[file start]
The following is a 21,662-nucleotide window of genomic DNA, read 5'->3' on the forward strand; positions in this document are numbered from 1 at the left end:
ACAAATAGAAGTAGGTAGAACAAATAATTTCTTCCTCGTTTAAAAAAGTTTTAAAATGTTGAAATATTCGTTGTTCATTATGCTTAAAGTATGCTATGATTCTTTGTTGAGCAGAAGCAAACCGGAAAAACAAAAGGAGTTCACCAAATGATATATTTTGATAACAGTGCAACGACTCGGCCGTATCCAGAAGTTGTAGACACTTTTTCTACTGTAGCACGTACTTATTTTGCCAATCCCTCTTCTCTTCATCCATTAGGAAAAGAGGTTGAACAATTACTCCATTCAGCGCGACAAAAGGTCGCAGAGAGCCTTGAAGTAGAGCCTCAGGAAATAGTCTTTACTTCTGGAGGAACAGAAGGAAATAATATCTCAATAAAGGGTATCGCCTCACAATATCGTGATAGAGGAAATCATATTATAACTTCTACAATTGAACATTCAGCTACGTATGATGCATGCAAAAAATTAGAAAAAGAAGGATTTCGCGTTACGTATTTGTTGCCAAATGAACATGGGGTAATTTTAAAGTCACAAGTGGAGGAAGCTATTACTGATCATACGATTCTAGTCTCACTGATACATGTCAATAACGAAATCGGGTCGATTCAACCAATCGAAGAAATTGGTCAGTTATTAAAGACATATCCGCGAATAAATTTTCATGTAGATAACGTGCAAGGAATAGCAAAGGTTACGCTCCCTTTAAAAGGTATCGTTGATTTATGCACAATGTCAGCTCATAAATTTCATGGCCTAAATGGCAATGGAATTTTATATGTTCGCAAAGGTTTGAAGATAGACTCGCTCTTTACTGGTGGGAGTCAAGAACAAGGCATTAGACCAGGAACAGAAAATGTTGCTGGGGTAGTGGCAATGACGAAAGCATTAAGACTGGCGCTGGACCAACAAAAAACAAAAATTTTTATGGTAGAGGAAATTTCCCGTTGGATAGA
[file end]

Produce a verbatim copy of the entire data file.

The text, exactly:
The following is a 21,662-nucleotide window of genomic DNA, read 5'->3' on the forward strand; positions in this document are numbered from 1 at the left end:
ACAAATAGAAGTAGGTAGAACAAATAATTTCTTCCTCGTTTAAAAAAGTTTTAAAATGTTGAAATATTCGTTGTTCATTATGCTTAAAGTATGCTATGATTCTTTGTTGAGCAGAAGCAAACCGGAAAAACAAAAGGAGTTCACCAAATGATATATTTTGATAACAGTGCAACGACTCGGCCGTATCCAGAAGTTGTAGACACTTTTTCTACTGTAGCACGTACTTATTTTGCCAATCCCTCTTCTCTTCATCCATTAGGAAAAGAGGTTGAACAATTACTCCATTCAGCGCGACAAAAGGTCGCAGAGAGCCTTGAAGTAGAGCCTCAGGAAATAGTCTTTACTTCTGGAGGAACAGAAGGAAATAATATCTCAATAAAGGGTATCGCCTCACAATATCGTGATAGAGGAAATCATATTATAACTTCTACAATTGAACATTCAGCTACGTATGATGCATGCAAAAAATTAGAAAAAGAAGGATTTCGCGTTACGTATTTGTTGCCAAATGAACATGGGGTAATTTTAAAGTCACAAGTGGAGGAAGCTATTACTGATCATACGATTCTAGTCTCACTGATACATGTCAATAACGAAATCGGGTCGATTCAACCAATCGAAGAAATTGGTCAGTTATTAAAGACATATCCGCGAATAAATTTTCATGTAGATAACGTGCAAGGAATAGCAAAGGTTACGCTCCCTTTAAAAGGTATCGTTGATTTATGCACAATGTCAGCTCATAAATTTCATGGCCTAAATGGCAATGGAATTTTATATGTTCGCAAAGGTTTGAAGATAGACTCGCTCTTTACTGGTGGGAGTCAAGAACAAGGCATTAGACCAGGAACAGAAAATGTTGCTGGGGTAGTGGCAATGACGAAAGCATTAAGACTGGCGCTGGACCAACAAAAAACAAAAATTTTTATGGTAGAGGAAATTTCCCGTTGGATAGA